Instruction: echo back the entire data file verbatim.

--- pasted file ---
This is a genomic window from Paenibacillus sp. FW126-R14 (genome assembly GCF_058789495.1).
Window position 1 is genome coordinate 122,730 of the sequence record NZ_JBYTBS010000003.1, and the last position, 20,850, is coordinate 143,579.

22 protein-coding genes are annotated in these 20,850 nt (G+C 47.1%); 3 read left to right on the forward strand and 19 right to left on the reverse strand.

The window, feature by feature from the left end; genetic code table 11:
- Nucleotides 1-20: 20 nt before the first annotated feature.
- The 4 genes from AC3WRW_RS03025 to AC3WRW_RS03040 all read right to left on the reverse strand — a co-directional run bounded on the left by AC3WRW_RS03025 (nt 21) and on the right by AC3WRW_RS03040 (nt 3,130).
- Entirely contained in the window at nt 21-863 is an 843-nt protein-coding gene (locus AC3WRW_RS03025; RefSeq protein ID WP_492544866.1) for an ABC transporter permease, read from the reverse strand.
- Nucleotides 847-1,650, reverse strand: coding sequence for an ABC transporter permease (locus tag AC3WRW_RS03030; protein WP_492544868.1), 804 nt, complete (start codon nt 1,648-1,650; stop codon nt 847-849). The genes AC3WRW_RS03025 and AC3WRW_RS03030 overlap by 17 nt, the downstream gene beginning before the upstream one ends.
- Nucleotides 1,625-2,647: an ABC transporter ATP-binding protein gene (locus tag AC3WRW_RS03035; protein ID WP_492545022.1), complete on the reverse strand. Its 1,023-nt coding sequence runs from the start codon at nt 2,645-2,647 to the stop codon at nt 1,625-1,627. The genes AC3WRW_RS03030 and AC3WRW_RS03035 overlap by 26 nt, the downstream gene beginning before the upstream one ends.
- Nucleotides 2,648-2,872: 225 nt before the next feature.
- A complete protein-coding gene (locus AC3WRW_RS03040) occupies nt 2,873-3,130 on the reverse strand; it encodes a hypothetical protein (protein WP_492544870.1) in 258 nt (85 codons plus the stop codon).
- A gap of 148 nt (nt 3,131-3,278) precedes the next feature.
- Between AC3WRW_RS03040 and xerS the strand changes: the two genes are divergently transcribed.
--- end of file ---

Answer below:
This is a genomic window from Paenibacillus sp. FW126-R14 (genome assembly GCF_058789495.1).
Window position 1 is genome coordinate 122,730 of the sequence record NZ_JBYTBS010000003.1, and the last position, 20,850, is coordinate 143,579.

22 protein-coding genes are annotated in these 20,850 nt (G+C 47.1%); 3 read left to right on the forward strand and 19 right to left on the reverse strand.

The window, feature by feature from the left end; genetic code table 11:
- Nucleotides 1-20: 20 nt before the first annotated feature.
- The 4 genes from AC3WRW_RS03025 to AC3WRW_RS03040 all read right to left on the reverse strand — a co-directional run bounded on the left by AC3WRW_RS03025 (nt 21) and on the right by AC3WRW_RS03040 (nt 3,130).
- Entirely contained in the window at nt 21-863 is an 843-nt protein-coding gene (locus AC3WRW_RS03025; RefSeq protein ID WP_492544866.1) for an ABC transporter permease, read from the reverse strand.
- Nucleotides 847-1,650, reverse strand: coding sequence for an ABC transporter permease (locus tag AC3WRW_RS03030; protein WP_492544868.1), 804 nt, complete (start codon nt 1,648-1,650; stop codon nt 847-849). The genes AC3WRW_RS03025 and AC3WRW_RS03030 overlap by 17 nt, the downstream gene beginning before the upstream one ends.
- Nucleotides 1,625-2,647: an ABC transporter ATP-binding protein gene (locus tag AC3WRW_RS03035; protein ID WP_492545022.1), complete on the reverse strand. Its 1,023-nt coding sequence runs from the start codon at nt 2,645-2,647 to the stop codon at nt 1,625-1,627. The genes AC3WRW_RS03030 and AC3WRW_RS03035 overlap by 26 nt, the downstream gene beginning before the upstream one ends.
- Nucleotides 2,648-2,872: 225 nt before the next feature.
- A complete protein-coding gene (locus AC3WRW_RS03040) occupies nt 2,873-3,130 on the reverse strand; it encodes a hypothetical protein (protein WP_492544870.1) in 258 nt (85 codons plus the stop codon).
- A gap of 148 nt (nt 3,131-3,278) precedes the next feature.
- Between AC3WRW_RS03040 and xerS the strand changes: the two genes are divergently transcribed.